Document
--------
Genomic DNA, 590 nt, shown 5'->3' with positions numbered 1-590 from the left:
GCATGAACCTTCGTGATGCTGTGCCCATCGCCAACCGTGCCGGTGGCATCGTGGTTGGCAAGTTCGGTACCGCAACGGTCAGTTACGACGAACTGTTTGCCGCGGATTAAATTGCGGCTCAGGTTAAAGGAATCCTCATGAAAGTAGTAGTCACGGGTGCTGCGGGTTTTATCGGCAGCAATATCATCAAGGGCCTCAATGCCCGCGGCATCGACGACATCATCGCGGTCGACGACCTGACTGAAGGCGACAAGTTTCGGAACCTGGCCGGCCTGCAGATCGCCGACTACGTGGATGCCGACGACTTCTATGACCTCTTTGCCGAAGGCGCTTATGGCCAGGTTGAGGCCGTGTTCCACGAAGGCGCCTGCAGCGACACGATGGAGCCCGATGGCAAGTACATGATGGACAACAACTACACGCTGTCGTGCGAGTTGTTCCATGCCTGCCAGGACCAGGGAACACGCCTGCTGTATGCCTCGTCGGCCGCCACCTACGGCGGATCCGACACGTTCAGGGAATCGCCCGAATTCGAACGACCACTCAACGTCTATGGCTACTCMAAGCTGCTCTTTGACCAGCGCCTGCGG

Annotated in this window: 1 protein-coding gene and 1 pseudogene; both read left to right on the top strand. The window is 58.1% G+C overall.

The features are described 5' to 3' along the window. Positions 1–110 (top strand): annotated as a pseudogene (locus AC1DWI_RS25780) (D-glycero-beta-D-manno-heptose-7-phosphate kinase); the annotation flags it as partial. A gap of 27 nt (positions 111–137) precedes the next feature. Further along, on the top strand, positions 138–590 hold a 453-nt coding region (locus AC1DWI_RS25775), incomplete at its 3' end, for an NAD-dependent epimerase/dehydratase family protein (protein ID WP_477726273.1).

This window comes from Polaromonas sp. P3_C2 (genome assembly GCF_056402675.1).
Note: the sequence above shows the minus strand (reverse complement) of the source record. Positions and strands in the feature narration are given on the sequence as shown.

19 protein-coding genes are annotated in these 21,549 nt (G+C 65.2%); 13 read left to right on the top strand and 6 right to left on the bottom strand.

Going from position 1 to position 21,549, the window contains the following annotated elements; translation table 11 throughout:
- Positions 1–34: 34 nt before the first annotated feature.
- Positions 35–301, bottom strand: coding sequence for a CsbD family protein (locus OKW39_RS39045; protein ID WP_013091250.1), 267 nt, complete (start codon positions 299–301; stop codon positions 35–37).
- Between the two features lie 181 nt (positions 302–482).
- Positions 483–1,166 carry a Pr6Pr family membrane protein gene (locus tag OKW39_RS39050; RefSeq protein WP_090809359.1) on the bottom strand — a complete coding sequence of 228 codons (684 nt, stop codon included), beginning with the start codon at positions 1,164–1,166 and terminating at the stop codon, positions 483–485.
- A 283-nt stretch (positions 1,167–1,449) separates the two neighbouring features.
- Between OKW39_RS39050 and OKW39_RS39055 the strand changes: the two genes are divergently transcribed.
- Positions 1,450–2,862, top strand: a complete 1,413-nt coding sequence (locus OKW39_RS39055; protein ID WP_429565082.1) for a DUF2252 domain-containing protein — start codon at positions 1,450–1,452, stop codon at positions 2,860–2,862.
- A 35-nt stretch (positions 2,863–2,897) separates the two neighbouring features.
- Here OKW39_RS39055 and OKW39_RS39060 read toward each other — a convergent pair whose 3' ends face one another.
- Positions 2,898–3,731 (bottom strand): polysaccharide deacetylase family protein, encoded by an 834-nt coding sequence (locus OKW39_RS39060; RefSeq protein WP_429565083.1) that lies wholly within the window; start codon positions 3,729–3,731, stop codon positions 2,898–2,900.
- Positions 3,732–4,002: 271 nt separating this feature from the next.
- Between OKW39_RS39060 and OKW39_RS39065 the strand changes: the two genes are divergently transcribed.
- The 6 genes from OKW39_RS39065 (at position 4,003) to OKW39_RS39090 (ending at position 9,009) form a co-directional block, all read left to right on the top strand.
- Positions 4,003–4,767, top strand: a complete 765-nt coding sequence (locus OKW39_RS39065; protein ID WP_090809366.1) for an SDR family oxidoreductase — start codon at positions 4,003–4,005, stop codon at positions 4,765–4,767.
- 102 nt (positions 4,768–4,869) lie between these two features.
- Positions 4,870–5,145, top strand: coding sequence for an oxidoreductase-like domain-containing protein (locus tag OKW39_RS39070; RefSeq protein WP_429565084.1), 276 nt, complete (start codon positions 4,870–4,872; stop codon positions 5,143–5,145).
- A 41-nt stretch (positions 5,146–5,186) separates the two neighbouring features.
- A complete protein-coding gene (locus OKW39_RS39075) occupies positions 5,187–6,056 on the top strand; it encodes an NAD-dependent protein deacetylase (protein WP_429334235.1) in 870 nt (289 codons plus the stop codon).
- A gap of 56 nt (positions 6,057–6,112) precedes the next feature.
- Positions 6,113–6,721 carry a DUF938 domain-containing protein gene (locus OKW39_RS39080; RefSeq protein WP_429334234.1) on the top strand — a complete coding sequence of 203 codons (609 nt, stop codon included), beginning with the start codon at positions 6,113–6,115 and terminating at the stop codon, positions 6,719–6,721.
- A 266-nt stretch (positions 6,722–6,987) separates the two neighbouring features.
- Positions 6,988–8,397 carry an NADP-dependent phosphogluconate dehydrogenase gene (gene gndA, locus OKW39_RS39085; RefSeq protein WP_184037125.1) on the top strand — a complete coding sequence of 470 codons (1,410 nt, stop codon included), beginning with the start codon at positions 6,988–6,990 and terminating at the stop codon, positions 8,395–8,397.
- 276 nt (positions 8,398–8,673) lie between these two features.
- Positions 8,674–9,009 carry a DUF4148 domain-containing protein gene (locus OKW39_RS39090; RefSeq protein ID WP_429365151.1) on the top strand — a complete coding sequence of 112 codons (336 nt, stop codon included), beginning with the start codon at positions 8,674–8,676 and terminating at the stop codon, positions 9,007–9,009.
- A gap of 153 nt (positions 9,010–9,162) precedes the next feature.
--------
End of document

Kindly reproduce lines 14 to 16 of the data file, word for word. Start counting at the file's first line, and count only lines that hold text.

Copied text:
- Between OKW39_RS39050 and OKW39_RS39055 the strand changes: the two genes are divergently transcribed.
- Positions 1,450–2,862, top strand: a complete 1,413-nt coding sequence (locus OKW39_RS39055; protein ID WP_429565082.1) for a DUF2252 domain-containing protein — start codon at positions 1,450–1,452, stop codon at positions 2,860–2,862.
- A 35-nt stretch (positions 2,863–2,897) separates the two neighbouring features.